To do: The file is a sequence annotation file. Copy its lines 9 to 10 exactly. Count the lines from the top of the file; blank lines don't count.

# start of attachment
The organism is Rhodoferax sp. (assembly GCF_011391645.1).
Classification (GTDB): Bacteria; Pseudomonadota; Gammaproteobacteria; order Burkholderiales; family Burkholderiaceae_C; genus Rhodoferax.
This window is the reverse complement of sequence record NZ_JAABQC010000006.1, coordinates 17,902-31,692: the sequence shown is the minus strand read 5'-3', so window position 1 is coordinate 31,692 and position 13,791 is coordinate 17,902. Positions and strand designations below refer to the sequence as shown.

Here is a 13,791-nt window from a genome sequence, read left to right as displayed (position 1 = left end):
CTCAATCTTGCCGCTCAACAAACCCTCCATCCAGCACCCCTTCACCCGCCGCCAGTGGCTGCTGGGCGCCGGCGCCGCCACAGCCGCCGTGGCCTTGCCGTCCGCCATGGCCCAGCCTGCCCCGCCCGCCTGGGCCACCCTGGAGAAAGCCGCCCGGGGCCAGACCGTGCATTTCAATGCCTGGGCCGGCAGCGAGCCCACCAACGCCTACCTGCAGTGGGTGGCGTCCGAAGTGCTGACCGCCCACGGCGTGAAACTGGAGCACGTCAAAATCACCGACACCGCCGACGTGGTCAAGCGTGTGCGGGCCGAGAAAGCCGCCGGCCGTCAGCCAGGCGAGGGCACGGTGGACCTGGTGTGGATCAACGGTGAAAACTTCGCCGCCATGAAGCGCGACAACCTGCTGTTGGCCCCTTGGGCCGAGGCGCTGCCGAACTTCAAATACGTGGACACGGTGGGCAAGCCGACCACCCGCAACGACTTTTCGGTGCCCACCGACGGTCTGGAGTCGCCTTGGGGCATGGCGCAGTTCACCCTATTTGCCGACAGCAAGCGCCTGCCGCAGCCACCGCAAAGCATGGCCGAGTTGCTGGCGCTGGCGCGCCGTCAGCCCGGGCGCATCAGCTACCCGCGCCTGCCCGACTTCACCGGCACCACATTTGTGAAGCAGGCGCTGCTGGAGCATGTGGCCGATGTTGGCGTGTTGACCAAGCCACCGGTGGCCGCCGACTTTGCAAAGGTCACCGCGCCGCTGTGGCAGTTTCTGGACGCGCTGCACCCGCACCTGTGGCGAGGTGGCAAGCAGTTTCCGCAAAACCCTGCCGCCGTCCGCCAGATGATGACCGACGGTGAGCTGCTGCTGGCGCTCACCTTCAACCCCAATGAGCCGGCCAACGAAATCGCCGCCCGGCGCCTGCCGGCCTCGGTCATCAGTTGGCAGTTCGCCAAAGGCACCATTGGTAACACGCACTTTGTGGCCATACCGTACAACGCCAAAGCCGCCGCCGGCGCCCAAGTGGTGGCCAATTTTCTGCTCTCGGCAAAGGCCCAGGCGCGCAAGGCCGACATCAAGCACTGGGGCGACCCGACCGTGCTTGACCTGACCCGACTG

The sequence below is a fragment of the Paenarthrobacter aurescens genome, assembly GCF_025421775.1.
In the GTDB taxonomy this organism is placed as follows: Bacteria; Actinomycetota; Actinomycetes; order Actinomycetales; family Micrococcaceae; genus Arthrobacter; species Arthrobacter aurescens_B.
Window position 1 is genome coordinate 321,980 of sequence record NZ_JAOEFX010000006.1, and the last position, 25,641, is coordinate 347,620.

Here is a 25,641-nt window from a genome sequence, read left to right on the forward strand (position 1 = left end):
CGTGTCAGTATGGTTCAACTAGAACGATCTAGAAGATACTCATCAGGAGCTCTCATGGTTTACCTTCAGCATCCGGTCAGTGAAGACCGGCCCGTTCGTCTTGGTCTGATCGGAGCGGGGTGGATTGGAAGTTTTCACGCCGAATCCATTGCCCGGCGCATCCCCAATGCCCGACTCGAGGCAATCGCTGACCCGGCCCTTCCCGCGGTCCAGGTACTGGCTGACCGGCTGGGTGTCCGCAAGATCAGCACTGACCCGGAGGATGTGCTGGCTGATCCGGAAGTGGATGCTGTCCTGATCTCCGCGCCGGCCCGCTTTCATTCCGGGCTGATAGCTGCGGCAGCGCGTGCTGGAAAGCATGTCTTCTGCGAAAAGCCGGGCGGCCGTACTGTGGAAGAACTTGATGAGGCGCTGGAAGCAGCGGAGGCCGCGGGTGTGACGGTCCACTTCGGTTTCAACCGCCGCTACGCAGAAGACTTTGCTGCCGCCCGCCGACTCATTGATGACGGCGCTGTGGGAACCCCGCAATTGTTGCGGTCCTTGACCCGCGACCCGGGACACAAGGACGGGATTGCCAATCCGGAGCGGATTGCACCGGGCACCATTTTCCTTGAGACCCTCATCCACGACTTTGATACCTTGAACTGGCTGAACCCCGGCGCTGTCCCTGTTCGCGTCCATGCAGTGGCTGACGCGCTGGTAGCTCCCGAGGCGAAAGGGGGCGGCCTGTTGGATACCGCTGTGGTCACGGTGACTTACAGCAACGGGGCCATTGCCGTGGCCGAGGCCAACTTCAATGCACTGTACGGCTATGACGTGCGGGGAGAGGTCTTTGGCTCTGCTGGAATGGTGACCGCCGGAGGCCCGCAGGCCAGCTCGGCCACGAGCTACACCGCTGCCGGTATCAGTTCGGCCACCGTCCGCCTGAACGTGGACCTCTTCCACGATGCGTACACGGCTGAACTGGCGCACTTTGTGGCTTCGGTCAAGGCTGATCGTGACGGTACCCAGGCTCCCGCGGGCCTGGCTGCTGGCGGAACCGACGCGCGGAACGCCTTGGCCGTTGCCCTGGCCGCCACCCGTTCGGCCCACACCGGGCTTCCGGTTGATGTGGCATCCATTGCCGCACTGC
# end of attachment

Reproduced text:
Here is a 25,641-nt window from a genome sequence, read left to right on the forward strand (position 1 = left end):
CGTGTCAGTATGGTTCAACTAGAACGATCTAGAAGATACTCATCAGGAGCTCTCATGGTTTACCTTCAGCATCCGGTCAGTGAAGACCGGCCCGTTCGTCTTGGTCTGATCGGAGCGGGGTGGATTGGAAGTTTTCACGCCGAATCCATTGCCCGGCGCATCCCCAATGCCCGACTCGAGGCAATCGCTGACCCGGCCCTTCCCGCGGTCCAGGTACTGGCTGACCGGCTGGGTGTCCGCAAGATCAGCACTGACCCGGAGGATGTGCTGGCTGATCCGGAAGTGGATGCTGTCCTGATCTCCGCGCCGGCCCGCTTTCATTCCGGGCTGATAGCTGCGGCAGCGCGTGCTGGAAAGCATGTCTTCTGCGAAAAGCCGGGCGGCCGTACTGTGGAAGAACTTGATGAGGCGCTGGAAGCAGCGGAGGCCGCGGGTGTGACGGTCCACTTCGGTTTCAACCGCCGCTACGCAGAAGACTTTGCTGCCGCCCGCCGACTCATTGATGACGGCGCTGTGGGAACCCCGCAATTGTTGCGGTCCTTGACCCGCGACCCGGGACACAAGGACGGGATTGCCAATCCGGAGCGGATTGCACCGGGCACCATTTTCCTTGAGACCCTCATCCACGACTTTGATACCTTGAACTGGCTGAACCCCGGCGCTGTCCCTGTTCGCGTCCATGCAGTGGCTGACGCGCTGGTAGCTCCCGAGGCGAAAGGGGGCGGCCTGTTGGATACCGCTGTGGTCACGGTGACTTACAGCAACGGGGCCATTGCCGTGGCCGAGGCCAACTTCAATGCACTGTACGGCTATGACGTGCGGGGAGAGGTCTTTGGCTCTGCTGGAATGGTGACCGCCGGAGGCCCGCAGGCCAGCTCGGCCACGAGCTACACCGCTGCCGGTATCAGTTCGGCCACCGTCCGCCTGAACGTGGACCTCTTCCACGATGCGTACACGGCTGAACTGGCGCACTTTGTGGCTTCGGTCAAGGCTGATCGTGACGGTACCCAGGCTCCCGCGGGCCTGGCTGCTGGCGGAACCGACGCGCGGAACGCCTTGGCCGTTGCCCTGGCCGCCACCCGTTCGGCCCACACCGGGCTTCCGGTTGATGTGGCATCCATTGCCGCACTGC